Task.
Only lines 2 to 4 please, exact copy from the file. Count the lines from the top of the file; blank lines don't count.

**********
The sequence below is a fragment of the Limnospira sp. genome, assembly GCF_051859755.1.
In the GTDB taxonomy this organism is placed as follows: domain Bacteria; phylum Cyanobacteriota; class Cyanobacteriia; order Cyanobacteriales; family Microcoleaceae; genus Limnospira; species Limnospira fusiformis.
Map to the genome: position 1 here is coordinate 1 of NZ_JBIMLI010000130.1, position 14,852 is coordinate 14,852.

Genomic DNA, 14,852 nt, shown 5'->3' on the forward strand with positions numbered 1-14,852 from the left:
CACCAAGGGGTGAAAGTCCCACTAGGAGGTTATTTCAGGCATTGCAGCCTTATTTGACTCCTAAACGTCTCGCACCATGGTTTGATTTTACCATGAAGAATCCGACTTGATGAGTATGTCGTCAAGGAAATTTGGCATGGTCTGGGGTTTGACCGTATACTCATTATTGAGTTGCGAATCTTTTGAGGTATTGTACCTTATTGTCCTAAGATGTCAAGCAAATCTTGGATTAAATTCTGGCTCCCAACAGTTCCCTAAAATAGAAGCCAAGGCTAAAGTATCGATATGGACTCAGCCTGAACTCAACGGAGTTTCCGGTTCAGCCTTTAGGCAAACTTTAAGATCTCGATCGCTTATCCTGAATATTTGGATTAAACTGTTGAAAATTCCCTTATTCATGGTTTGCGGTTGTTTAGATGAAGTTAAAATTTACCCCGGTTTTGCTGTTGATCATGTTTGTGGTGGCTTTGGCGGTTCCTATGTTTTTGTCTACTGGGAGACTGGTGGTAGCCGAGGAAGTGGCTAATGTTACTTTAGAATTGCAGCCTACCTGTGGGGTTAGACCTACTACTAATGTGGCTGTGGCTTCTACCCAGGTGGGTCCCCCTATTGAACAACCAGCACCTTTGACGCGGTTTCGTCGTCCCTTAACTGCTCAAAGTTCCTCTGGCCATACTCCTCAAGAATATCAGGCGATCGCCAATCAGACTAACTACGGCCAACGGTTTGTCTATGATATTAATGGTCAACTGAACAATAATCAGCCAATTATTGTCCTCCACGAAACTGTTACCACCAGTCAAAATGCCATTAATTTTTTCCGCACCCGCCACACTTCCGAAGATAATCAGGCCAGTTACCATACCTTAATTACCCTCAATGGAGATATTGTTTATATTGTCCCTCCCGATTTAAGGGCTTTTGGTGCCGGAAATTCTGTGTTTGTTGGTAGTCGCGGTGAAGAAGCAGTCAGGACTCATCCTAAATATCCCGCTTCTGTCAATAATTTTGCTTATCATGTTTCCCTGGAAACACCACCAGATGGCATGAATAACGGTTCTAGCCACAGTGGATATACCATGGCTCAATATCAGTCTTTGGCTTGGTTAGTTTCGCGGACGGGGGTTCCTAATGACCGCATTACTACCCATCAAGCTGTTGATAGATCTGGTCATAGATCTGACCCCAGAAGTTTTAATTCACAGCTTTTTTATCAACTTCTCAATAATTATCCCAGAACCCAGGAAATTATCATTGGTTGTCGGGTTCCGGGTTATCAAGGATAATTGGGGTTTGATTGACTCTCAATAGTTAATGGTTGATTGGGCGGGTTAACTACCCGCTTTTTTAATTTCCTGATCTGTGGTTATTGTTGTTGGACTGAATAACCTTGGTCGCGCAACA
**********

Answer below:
In the GTDB taxonomy this organism is placed as follows: domain Bacteria; phylum Cyanobacteriota; class Cyanobacteriia; order Cyanobacteriales; family Microcoleaceae; genus Limnospira; species Limnospira fusiformis.
Map to the genome: position 1 here is coordinate 1 of NZ_JBIMLI010000130.1, position 14,852 is coordinate 14,852.

Genomic DNA, 14,852 nt, shown 5'->3' on the forward strand with positions numbered 1-14,852 from the left: